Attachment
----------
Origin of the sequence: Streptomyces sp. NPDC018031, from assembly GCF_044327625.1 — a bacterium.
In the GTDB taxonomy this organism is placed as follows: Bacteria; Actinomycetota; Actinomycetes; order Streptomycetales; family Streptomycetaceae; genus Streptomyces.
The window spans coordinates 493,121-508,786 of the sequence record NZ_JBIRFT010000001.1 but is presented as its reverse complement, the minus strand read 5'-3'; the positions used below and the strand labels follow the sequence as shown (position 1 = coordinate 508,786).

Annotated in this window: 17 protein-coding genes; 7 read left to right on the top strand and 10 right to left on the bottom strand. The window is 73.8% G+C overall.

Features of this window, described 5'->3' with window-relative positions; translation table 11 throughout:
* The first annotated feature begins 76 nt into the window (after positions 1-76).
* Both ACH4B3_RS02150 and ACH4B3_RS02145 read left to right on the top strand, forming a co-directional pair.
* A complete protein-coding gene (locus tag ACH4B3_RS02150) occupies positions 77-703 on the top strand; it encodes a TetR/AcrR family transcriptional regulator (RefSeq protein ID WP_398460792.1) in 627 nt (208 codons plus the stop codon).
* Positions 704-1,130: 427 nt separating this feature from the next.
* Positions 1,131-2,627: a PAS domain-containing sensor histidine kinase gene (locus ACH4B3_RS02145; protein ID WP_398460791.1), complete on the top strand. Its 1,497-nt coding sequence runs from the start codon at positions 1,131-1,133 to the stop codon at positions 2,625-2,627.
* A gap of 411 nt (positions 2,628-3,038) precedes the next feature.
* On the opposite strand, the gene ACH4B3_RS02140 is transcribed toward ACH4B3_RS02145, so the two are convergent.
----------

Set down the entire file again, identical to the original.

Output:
Origin of the sequence: Streptomyces sp. NPDC018031, from assembly GCF_044327625.1 — a bacterium.
In the GTDB taxonomy this organism is placed as follows: Bacteria; Actinomycetota; Actinomycetes; order Streptomycetales; family Streptomycetaceae; genus Streptomyces.
The window spans coordinates 493,121-508,786 of the sequence record NZ_JBIRFT010000001.1 but is presented as its reverse complement, the minus strand read 5'-3'; the positions used below and the strand labels follow the sequence as shown (position 1 = coordinate 508,786).

Annotated in this window: 17 protein-coding genes; 7 read left to right on the top strand and 10 right to left on the bottom strand. The window is 73.8% G+C overall.

Features of this window, described 5'->3' with window-relative positions; translation table 11 throughout:
* The first annotated feature begins 76 nt into the window (after positions 1-76).
* Both ACH4B3_RS02150 and ACH4B3_RS02145 read left to right on the top strand, forming a co-directional pair.
* A complete protein-coding gene (locus tag ACH4B3_RS02150) occupies positions 77-703 on the top strand; it encodes a TetR/AcrR family transcriptional regulator (RefSeq protein ID WP_398460792.1) in 627 nt (208 codons plus the stop codon).
* Positions 704-1,130: 427 nt separating this feature from the next.
* Positions 1,131-2,627: a PAS domain-containing sensor histidine kinase gene (locus ACH4B3_RS02145; protein ID WP_398460791.1), complete on the top strand. Its 1,497-nt coding sequence runs from the start codon at positions 1,131-1,133 to the stop codon at positions 2,625-2,627.
* A gap of 411 nt (positions 2,628-3,038) precedes the next feature.
* On the opposite strand, the gene ACH4B3_RS02140 is transcribed toward ACH4B3_RS02145, so the two are convergent.